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Second-season syndrome is a good thing at Man City – all eyes on Jack Grealish

Regardless of the factors involved, a £100million transfer is always going to heap the pressure of expectation on the player involved.

Last season, everything Jack Grealish (£4m) did was viewed through the prism of his gargantuan fee.

While his underlying numbers were rather encouraging, his direct output of six goals and four assists from 38 appearances was heavily criticised.

And in the world of Dream Team, where goal involvements are everything among midfielders, the 26-year-old underwhelmed as he produced 102 points.

To put that tally into perspective, it was dwarfed by seven other midfielders from Man City alone.


Should Dream Team bosses expect improved returns from Grealish this season

Should Dream Team bosses expect improved returns from Grealish this season

The good news for the England international is that, under Pep Guardiola, a theme has developed of high-profile players taking a year to bed in at the Etihad before becoming one of the starting XI’s most crucial elements.

Leroy Sane lacked direction in 2016/17 as he mustered just five league during his first season with the club as he fulfilled a variety of roles.

However, once he was trusted with a specific task on the left flank, he blossomed into one of Europe’s best wingers – the German scored 30 goals across the two campaigns that followed.

Joao Cancelo (£6.5m) was a shadow of the player English fans know today when he first moved to City from Juventus.

In fact, such was the Portuguese’s form in 2019/20, he was given just 13 league starts – an unfathomable stat now he’s widely recognised as one of the most influential players at the club.


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It’s a similar story for Rodri, who needed two seasons to acclimatise to Manchester with Guardiola preferring the experienced Fernandinho at defensive midfield in several high-profile games.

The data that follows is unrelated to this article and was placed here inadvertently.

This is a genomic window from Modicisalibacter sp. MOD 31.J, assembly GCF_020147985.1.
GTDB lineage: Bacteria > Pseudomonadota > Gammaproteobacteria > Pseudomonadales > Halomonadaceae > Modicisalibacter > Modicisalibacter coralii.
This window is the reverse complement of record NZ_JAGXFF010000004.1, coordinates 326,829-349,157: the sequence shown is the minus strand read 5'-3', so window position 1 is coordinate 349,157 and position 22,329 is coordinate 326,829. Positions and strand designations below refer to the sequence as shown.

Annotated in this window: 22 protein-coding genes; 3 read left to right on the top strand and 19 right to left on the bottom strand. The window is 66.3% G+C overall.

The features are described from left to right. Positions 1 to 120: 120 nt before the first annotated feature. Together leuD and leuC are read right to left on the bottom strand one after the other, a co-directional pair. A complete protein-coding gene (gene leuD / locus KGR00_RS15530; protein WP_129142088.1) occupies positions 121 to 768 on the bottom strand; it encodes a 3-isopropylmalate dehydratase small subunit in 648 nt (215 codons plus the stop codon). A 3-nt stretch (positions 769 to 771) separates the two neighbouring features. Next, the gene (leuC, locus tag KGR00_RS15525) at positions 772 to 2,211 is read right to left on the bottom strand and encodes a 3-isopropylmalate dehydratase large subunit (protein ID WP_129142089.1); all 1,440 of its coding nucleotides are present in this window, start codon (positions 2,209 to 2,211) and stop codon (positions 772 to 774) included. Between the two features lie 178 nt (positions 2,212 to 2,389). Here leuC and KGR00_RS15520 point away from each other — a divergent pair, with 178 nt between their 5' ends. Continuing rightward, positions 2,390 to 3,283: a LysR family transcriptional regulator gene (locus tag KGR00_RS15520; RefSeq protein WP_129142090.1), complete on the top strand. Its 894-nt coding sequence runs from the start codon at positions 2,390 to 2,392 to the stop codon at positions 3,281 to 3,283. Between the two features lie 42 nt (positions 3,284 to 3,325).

That all changed last season when the Spain international established himself as one of the most consistent players in the league – he’s now one of the first names on the team sheet.

Cancelo and Rodri were seen as ineffectual in their first season at City

Cancelo and Rodri were seen as ineffectual in their first season at City

It could also be argued that John Stones and Ilkay Gundogan took their time in raising their game to the standard required by Guardiola, though in fairness the latter was affected by two serious injuries.

If Grealish was disappointed with his debut season for City, as he has indicated in interviews, then he can take heart from the successful transitions of his predecessors and team-mates from fringe players to key contributors in recent years.

It stands to reason why this trend has emerged and why City’s No10 seems to have aligned with it.

For Guardiola, this system is everything, despite the wealth of individual talent available to him.

His tactics contain complex patterns and sophisticated ideas – a certain degree of familiarity is required before the habits he desires become second nature.

At Aston Villa, Grealish was the system.

And Dean Smith was right to make use of his dribbling ability and charismatic magnetism because that was best for the Villains at the time.

Grealish averaged a goal or assist ever 119.7 minutes across all competitions in 2020/21 and racked up plenty of Dream Team points in the process.

Grealish was free to dictate games as he pleased for Villa

Grealish was free to dictate games as he pleased for Villa

The transition from a one-man band with licence to express himself at will to a disciplined component of a greater machine was always going to be demanding.

However, that’s not to say that Guardiola wants his players to be predictable and robotic.

He has repeatedly stressed the importance of gifted dribblers, particularly when it comes to breaking down stubborn opposition in low blocks.

His Barcelona side were the kings of tiki-taka but without Andres Iniesta and Lionel Messi’s ability to ghost past defenders they wouldn’t have been half as successful.

What Grealish needs to learn, and Guardiola needs to teach, is the ability to differentiate between situations that require tactical awareness and those that call for individual brilliance.

It’s fair to say the playmaker’s pressing also needs a lot of work – it was noticeable how often his timing was out of sync with his team-mates last season.

All things considered, a year under his belt can only be a good thing and most signs point towards a marked improvement from Grealish in 2022/23.

Whether Dream Team bosses are prepared to back him from the get-go after being burned last term is another issue but his returns should be monitored closely.